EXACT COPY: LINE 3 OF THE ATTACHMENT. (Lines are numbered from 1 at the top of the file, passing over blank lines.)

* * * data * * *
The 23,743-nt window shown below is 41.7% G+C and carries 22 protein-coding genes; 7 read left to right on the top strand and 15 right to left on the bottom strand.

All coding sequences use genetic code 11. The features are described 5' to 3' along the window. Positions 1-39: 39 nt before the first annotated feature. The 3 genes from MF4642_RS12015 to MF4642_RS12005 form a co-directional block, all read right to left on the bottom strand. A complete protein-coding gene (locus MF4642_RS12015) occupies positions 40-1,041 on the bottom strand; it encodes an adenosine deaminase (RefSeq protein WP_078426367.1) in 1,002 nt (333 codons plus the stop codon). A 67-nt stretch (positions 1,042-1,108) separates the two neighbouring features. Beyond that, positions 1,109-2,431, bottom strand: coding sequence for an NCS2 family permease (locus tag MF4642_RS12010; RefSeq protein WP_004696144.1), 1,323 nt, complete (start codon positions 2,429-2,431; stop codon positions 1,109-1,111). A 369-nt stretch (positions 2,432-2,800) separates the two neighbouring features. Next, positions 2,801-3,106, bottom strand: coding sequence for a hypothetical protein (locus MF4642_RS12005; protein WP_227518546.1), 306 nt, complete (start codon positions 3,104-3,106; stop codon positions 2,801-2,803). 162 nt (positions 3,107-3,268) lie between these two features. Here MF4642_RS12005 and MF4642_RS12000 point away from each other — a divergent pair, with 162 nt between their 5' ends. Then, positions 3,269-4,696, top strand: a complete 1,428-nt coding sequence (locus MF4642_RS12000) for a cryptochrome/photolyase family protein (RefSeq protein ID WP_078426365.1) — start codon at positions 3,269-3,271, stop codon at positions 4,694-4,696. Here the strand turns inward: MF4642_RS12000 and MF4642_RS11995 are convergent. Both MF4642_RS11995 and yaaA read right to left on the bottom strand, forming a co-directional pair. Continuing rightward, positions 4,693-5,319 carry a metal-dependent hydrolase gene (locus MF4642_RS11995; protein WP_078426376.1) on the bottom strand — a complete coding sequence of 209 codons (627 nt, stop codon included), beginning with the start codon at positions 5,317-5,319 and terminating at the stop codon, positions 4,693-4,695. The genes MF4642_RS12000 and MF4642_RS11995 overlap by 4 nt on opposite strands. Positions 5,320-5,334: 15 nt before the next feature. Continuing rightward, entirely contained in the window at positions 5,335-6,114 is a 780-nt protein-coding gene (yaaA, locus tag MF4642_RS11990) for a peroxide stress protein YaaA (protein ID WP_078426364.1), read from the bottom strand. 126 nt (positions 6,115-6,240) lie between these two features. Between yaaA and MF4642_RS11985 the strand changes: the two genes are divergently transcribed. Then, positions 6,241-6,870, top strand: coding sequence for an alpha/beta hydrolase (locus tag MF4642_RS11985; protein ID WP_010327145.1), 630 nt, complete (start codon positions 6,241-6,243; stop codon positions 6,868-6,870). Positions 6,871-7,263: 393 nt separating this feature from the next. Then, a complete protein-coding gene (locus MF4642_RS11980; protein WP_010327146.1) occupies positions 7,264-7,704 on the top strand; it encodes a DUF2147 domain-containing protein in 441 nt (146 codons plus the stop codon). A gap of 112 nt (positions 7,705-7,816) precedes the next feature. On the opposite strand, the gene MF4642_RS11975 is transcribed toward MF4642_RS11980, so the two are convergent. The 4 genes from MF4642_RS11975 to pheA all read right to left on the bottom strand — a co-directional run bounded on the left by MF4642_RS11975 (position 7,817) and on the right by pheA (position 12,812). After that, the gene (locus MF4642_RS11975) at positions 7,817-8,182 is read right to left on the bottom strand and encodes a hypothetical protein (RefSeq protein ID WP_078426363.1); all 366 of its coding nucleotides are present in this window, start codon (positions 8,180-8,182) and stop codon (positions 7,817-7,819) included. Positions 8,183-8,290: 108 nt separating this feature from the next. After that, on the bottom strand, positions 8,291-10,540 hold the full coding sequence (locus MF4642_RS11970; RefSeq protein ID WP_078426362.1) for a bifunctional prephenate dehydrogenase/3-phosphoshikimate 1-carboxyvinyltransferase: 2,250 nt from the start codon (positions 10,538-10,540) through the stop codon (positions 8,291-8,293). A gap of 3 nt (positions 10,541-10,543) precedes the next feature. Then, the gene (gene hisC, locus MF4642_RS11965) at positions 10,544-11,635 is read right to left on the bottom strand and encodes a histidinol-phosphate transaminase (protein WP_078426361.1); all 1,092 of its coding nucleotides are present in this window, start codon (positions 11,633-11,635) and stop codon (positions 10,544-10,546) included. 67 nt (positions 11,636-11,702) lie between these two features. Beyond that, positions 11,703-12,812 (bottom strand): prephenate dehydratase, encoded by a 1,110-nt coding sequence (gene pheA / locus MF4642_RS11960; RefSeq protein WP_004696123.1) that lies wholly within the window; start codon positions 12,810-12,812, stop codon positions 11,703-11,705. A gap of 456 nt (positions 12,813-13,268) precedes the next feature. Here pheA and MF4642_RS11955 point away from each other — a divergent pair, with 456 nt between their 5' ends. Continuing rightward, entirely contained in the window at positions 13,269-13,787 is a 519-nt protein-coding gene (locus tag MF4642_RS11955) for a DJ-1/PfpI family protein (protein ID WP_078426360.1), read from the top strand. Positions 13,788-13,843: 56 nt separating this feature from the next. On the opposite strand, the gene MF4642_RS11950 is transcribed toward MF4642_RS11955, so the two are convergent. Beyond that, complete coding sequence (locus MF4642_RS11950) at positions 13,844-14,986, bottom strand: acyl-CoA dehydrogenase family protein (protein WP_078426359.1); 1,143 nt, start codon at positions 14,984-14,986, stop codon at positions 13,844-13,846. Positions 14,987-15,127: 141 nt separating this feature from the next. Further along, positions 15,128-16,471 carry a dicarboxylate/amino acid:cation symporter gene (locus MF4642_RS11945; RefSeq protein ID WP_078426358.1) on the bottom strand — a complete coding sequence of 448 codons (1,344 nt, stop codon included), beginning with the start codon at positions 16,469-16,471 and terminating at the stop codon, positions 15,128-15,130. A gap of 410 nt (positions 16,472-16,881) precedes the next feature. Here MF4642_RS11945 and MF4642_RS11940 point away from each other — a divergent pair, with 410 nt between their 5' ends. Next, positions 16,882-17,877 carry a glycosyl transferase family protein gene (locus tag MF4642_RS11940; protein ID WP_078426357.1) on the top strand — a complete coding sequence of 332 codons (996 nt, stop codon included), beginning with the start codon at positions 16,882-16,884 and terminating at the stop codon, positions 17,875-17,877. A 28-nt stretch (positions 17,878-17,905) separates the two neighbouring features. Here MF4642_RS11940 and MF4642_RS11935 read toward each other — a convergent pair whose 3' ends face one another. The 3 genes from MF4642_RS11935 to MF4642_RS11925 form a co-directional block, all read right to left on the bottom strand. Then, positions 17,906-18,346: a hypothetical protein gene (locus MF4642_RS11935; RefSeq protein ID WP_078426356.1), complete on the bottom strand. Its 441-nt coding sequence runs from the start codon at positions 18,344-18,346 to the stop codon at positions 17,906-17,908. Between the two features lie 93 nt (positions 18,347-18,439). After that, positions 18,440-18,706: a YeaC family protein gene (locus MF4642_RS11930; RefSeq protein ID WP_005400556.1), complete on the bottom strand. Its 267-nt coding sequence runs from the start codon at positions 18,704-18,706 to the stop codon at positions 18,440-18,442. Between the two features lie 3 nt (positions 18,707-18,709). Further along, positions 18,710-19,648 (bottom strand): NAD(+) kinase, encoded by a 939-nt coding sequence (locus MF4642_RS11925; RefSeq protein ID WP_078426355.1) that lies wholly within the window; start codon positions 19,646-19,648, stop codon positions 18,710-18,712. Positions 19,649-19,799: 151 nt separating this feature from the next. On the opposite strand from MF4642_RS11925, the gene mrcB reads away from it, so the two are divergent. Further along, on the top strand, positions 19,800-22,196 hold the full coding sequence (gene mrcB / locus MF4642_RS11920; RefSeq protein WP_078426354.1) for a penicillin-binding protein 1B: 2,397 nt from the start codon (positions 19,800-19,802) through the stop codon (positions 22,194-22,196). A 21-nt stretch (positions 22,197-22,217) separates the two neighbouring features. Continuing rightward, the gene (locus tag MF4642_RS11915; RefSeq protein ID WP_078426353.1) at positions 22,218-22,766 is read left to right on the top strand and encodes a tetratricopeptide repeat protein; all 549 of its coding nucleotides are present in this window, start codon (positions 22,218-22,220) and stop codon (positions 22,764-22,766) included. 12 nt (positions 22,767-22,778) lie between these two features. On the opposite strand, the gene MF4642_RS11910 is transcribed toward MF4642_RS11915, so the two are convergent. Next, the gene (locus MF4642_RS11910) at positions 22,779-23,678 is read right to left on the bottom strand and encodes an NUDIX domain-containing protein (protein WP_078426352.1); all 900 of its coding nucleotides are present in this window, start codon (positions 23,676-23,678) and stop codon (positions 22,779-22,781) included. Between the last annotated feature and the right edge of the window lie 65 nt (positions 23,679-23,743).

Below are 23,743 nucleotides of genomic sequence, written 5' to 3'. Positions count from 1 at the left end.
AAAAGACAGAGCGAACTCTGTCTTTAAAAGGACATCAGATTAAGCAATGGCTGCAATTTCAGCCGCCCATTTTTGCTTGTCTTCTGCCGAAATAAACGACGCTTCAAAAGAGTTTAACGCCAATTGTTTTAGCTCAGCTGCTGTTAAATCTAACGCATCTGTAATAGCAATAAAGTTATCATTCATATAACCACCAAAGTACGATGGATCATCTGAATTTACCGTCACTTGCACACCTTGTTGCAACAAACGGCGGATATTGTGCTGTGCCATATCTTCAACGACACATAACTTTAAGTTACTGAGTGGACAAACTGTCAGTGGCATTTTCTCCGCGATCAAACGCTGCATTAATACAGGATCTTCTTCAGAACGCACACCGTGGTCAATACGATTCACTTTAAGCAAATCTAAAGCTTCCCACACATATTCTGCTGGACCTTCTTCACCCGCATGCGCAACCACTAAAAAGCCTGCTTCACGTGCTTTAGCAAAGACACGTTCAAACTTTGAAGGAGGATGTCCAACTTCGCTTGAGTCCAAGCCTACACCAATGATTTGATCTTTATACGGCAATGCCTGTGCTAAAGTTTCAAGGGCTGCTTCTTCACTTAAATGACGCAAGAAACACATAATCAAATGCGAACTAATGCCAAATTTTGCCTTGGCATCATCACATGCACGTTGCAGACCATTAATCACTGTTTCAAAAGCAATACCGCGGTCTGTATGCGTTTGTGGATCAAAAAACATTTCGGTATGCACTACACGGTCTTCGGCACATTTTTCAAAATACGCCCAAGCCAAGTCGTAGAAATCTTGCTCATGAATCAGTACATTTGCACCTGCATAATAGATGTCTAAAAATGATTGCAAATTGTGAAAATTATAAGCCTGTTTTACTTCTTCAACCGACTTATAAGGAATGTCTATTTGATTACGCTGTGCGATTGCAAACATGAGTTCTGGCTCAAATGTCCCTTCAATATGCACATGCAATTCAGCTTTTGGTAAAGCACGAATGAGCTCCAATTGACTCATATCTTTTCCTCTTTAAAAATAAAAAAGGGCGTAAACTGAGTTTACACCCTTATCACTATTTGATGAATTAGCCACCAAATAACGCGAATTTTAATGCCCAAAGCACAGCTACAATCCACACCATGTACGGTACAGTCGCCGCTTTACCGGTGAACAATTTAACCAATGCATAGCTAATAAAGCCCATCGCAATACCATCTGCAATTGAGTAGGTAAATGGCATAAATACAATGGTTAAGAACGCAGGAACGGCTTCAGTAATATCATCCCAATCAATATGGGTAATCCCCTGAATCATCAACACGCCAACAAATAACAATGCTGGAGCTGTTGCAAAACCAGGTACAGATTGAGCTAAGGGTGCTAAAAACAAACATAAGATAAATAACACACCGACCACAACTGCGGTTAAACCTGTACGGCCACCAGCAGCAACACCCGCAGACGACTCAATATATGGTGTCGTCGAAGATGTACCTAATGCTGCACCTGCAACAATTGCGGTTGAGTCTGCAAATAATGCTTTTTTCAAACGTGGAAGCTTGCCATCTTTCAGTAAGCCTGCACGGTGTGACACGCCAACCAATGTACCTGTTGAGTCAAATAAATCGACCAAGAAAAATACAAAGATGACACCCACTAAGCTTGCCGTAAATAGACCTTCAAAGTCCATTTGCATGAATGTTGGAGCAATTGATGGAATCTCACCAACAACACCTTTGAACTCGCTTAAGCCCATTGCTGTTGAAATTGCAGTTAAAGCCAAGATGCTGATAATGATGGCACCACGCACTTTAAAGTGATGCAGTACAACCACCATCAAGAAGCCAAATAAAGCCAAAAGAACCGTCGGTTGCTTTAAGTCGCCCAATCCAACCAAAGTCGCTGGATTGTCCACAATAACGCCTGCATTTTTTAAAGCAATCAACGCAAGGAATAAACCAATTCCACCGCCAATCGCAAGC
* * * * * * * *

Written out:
Below are 23,743 nucleotides of genomic sequence, written 5' to 3'. Positions count from 1 at the left end.